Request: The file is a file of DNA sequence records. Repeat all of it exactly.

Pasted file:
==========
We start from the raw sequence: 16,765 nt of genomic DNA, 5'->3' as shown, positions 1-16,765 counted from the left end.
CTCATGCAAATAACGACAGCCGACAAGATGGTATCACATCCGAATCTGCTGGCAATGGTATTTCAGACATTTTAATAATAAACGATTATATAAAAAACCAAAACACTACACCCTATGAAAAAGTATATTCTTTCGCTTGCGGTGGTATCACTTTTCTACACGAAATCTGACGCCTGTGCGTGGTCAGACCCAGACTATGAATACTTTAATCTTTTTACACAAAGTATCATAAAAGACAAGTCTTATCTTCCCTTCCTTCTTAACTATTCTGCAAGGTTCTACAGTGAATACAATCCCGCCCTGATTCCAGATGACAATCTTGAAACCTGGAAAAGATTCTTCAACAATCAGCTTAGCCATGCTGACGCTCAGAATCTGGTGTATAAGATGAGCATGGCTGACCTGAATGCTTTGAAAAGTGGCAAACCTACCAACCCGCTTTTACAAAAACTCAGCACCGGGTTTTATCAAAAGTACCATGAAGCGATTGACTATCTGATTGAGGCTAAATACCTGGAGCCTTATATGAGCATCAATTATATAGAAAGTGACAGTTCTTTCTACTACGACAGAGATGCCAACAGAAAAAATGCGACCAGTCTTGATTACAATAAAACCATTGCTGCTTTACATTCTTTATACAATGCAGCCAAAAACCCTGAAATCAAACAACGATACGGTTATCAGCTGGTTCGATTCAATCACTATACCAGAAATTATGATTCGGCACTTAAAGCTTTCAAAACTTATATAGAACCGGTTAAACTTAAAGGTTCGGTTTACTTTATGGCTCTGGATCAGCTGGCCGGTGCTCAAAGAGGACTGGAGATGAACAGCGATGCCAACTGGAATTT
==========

We start from the raw sequence: 16,765 nt of genomic DNA, 5'->3' as shown, positions 1-16,765 counted from the left end.
CTCATGCAAATAACGACAGCCGACAAGATGGTATCACATCCGAATCTGCTGGCAATGGTATTTCAGACATTTTAATAATAAACGATTATATAAAAAACCAAAACACTACACCCTATGAAAAAGTATATTCTTTCGCTTGCGGTGGTATCACTTTTCTACACGAAATCTGACGCCTGTGCGTGGTCAGACCCAGACTATGAATACTTTAATCTTTTTACACAAAGTATCATAAAAGACAAGTCTTATCTTCCCTTCCTTCTTAACTATTCTGCAAGGTTCTACAGTGAATACAATCCCGCCCTGATTCCAGATGACAATCTTGAAACCTGGAAAAGATTCTTCAACAATCAGCTTAGCCATGCTGACGCTCAGAATCTGGTGTATAAGATGAGCATGGCTGACCTGAATGCTTTGAAAAGTGGCAAACCTACCAACCCGCTTTTACAAAAACTCAGCACCGGGTTTTATCAAAAGTACCATGAAGCGATTGACTATCTGATTGAGGCTAAATACCTGGAGCCTTATATGAGCATCAATTATATAGAAAGTGACAGTTCTTTCTACTACGACAGAGATGCCAACAGAAAAAATGCGACCAGTCTTGATTACAATAAAACCATTGCTGCTTTACATTCTTTATACAATGCAGCCAAAAACCCTGAAATCAAACAACGATACGGTTATCAGCTGGTTCGATTCAATCACTATACCAGAAATTATGATTCGGCACTTAAAGCTTTCAAAACTTATATAGAACCGGTTAAACTTAAAGGTTCGGTTTACTTTATGGCTCTGGATCAGCTGGCCGGTGCTCAAAGAGGACTGGAGATGAACAGCGATGCCAACTGGAATTT